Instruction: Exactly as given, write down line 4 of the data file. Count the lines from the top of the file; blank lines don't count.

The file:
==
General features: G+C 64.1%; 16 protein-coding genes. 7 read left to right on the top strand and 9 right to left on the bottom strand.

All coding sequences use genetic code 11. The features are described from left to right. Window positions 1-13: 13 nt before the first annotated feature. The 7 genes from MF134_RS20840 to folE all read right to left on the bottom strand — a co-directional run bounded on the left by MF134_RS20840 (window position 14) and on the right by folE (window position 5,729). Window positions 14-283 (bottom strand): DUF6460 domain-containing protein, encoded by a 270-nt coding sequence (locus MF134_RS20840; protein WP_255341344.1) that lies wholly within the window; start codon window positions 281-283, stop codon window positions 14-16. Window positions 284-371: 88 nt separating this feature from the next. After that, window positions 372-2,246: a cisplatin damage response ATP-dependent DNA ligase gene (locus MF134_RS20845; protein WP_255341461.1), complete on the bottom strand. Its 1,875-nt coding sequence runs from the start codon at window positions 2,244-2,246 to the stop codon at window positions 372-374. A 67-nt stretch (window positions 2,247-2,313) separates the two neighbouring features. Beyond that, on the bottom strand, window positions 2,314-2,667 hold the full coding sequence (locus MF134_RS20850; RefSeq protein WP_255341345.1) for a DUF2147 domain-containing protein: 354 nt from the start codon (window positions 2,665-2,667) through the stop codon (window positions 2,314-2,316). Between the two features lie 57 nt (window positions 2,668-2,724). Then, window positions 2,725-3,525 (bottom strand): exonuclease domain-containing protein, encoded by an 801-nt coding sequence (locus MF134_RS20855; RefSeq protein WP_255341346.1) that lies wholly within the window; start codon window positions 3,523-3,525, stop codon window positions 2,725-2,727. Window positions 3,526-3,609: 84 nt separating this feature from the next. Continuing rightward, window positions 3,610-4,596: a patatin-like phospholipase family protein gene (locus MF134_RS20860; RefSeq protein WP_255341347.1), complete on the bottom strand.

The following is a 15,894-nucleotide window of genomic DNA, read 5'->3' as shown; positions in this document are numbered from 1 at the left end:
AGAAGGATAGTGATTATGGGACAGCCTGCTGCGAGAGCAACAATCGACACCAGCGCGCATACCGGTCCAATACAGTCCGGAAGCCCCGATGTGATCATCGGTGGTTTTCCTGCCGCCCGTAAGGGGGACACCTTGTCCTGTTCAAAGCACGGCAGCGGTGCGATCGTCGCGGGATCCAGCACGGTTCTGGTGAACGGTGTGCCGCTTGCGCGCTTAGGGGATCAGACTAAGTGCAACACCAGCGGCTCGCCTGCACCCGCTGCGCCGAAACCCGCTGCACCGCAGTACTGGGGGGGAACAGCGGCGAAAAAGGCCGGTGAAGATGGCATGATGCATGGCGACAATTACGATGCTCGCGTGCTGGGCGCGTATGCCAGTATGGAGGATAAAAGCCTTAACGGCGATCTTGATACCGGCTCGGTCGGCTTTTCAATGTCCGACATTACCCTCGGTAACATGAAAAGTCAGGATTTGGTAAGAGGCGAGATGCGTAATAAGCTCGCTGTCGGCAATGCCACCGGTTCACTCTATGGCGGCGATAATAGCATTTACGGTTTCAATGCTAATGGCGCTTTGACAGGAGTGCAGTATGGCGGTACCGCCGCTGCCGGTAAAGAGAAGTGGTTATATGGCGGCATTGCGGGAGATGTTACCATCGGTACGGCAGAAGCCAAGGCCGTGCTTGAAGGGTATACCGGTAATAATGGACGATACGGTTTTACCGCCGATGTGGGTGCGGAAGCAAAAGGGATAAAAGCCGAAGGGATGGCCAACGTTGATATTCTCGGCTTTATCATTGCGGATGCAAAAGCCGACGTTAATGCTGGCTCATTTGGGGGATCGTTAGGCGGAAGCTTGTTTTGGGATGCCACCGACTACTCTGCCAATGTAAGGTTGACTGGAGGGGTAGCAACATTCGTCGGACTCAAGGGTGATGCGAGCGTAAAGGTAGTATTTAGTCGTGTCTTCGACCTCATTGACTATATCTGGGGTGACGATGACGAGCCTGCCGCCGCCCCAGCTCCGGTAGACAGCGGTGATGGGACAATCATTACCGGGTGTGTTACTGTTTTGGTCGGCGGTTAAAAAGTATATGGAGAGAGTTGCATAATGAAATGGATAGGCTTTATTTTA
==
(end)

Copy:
AGAAGGATAGTGATTATGGGACAGCCTGCTGCGAGAGCAACAATCGACACCAGCGCGCATACCGGTCCAATACAGTCCGGAAGCCCCGATGTGATCATCGGTGGTTTTCCTGCCGCCCGTAAGGGGGACACCTTGTCCTGTTCAAAGCACGGCAGCGGTGCGATCGTCGCGGGATCCAGCACGGTTCTGGTGAACGGTGTGCCGCTTGCGCGCTTAGGGGATCAGACTAAGTGCAACACCAGCGGCTCGCCTGCACCCGCTGCGCCGAAACCCGCTGCACCGCAGTACTGGGGGGGAACAGCGGCGAAAAAGGCCGGTGAAGATGGCATGATGCATGGCGACAATTACGATGCTCGCGTGCTGGGCGCGTATGCCAGTATGGAGGATAAAAGCCTTAACGGCGATCTTGATACCGGCTCGGTCGGCTTTTCAATGTCCGACATTACCCTCGGTAACATGAAAAGTCAGGATTTGGTAAGAGGCGAGATGCGTAATAAGCTCGCTGTCGGCAATGCCACCGGTTCACTCTATGGCGGCGATAATAGCATTTACGGTTTCAATGCTAATGGCGCTTTGACAGGAGTGCAGTATGGCGGTACCGCCGCTGCCGGTAAAGAGAAGTGGTTATATGGCGGCATTGCGGGAGATGTTACCATCGGTACGGCAGAAGCCAAGGCCGTGCTTGAAGGGTATACCGGTAATAATGGACGATACGGTTTTACCGCCGATGTGGGTGCGGAAGCAAAAGGGATAAAAGCCGAAGGGATGGCCAACGTTGATATTCTCGGCTTTATCATTGCGGATGCAAAAGCCGACGTTAATGCTGGCTCATTTGGGGGATCGTTAGGCGGAAGCTTGTTTTGGGATGCCACCGACTACTCTGCCAATGTAAGGTTGACTGGAGGGGTAGCAACATTCGTCGGACTCAAGGGTGATGCGAGCGTAAAGGTAGTATTTAGTCGTGTCTTCGACCTCATTGACTATATCTGGGGTGACGATGACGAGCCTGCCGCCGCCCCAGCTCCGGTAGACAGCGGTGATGGGACAATCATTACCGGGTGTGTTACTGTTTTGGTCGGCGGTTAAAAAGTATATGGAGAGAGTTGCATAATGAAATGGATAGGCTTTATTTTA